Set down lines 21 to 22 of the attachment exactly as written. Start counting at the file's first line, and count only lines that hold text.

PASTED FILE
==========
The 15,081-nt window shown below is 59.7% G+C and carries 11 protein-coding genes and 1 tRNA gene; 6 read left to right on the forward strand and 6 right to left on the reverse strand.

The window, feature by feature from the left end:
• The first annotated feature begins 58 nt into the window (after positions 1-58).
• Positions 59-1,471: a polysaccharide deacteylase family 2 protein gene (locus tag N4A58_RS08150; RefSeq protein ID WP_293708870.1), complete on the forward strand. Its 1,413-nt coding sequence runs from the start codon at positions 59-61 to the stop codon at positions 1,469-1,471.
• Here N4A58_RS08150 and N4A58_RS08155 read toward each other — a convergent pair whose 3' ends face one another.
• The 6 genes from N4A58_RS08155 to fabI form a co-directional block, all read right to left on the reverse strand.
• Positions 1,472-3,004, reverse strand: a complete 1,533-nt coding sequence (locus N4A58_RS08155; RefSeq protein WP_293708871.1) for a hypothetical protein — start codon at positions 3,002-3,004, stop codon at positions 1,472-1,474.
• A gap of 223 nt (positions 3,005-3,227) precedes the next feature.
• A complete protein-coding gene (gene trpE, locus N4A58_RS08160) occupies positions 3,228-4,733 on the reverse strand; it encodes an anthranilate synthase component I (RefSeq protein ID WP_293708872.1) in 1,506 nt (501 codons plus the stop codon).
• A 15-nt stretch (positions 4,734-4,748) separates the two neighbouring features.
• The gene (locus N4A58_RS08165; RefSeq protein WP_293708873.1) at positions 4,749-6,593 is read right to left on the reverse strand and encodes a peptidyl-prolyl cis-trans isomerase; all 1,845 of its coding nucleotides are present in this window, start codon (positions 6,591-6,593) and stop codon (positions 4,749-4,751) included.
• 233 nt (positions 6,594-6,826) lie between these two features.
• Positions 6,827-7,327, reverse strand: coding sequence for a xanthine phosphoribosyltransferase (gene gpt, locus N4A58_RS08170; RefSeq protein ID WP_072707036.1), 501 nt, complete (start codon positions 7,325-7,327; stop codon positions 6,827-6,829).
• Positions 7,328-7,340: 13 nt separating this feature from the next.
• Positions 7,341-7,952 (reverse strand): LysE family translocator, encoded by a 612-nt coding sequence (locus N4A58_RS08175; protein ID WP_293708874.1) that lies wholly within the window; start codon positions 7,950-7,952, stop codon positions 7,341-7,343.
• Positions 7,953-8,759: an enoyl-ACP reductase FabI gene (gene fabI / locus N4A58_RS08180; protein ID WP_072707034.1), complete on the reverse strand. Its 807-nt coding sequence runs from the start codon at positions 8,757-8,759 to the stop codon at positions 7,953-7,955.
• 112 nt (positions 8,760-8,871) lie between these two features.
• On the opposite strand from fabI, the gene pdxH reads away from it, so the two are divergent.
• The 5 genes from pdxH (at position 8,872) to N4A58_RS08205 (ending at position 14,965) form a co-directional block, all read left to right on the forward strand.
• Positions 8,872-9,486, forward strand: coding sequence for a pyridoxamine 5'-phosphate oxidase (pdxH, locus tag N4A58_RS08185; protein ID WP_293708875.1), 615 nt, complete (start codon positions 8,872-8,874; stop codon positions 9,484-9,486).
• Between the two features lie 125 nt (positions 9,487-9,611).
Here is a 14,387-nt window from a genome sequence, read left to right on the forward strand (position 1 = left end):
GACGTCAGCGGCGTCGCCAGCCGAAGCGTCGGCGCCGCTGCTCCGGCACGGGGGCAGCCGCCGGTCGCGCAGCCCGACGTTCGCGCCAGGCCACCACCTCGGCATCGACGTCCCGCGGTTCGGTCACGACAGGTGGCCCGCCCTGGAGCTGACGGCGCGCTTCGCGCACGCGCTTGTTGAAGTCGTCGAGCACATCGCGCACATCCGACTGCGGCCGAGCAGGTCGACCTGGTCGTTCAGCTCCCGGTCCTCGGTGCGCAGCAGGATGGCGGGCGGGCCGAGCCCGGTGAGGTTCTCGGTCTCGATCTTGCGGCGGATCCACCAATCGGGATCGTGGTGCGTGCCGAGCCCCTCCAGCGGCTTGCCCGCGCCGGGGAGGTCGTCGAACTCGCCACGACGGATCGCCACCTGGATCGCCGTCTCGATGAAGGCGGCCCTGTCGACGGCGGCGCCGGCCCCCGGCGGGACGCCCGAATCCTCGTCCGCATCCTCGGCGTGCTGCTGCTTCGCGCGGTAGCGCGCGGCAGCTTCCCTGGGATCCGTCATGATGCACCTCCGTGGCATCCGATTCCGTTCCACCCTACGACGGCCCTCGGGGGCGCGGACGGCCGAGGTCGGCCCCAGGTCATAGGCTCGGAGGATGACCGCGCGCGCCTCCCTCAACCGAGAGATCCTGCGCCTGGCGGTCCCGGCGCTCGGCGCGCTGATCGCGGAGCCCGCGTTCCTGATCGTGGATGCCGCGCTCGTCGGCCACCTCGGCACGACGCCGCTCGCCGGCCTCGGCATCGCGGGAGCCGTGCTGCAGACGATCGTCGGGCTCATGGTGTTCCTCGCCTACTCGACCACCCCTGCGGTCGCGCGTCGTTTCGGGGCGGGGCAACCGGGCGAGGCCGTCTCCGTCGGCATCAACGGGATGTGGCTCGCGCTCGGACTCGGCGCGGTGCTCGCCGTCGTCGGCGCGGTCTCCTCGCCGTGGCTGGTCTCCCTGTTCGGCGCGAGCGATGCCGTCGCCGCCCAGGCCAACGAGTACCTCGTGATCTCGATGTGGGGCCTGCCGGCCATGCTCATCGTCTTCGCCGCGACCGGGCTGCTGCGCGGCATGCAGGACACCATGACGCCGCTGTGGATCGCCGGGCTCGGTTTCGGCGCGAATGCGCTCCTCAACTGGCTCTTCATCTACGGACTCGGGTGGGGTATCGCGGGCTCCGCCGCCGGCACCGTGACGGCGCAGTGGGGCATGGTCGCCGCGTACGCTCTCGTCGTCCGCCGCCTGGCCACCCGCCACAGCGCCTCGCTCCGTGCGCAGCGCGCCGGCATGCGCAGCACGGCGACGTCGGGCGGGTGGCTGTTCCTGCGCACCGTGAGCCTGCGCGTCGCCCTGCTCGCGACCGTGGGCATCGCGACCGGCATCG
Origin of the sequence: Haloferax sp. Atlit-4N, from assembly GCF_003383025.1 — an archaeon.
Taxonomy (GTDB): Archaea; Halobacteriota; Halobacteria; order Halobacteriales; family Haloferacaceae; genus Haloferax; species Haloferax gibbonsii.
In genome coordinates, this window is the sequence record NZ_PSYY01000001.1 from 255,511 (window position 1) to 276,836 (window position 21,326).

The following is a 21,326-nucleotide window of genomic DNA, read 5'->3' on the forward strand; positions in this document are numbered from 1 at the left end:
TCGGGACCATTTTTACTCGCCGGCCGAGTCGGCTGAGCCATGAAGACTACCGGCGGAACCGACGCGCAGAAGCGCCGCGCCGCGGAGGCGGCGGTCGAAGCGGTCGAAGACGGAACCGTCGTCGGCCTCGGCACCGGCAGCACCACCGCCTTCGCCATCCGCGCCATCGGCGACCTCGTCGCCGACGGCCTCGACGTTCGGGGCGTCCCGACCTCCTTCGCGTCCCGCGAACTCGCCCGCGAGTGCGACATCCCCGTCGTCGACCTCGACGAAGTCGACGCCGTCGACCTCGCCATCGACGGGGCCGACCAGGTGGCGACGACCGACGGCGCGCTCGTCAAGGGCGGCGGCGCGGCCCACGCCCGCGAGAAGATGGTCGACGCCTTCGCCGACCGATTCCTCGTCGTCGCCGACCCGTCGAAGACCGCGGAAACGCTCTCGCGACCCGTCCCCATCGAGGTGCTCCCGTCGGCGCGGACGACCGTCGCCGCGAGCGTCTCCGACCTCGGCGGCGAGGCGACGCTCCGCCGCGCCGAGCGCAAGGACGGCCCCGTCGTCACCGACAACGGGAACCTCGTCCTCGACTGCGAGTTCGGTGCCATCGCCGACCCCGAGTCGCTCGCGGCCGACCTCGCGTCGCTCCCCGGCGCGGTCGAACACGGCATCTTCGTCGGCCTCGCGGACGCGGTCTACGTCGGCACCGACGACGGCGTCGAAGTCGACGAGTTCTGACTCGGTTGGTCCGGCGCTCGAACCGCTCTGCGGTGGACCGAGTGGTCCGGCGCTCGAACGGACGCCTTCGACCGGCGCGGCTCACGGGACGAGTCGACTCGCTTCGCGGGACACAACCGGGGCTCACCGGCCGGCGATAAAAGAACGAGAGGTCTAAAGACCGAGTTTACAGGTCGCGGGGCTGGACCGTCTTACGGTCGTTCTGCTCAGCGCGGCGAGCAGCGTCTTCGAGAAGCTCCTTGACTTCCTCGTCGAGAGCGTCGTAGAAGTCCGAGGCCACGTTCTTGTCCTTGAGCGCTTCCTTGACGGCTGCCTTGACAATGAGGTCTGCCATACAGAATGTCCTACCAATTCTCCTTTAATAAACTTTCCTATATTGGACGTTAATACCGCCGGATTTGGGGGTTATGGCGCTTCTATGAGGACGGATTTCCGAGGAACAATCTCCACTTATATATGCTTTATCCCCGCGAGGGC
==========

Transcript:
• Between the two features lie 125 nt (positions 9,487-9,611).
Here is a 14,387-nt window from a genome sequence, read left to right on the forward strand (position 1 = left end):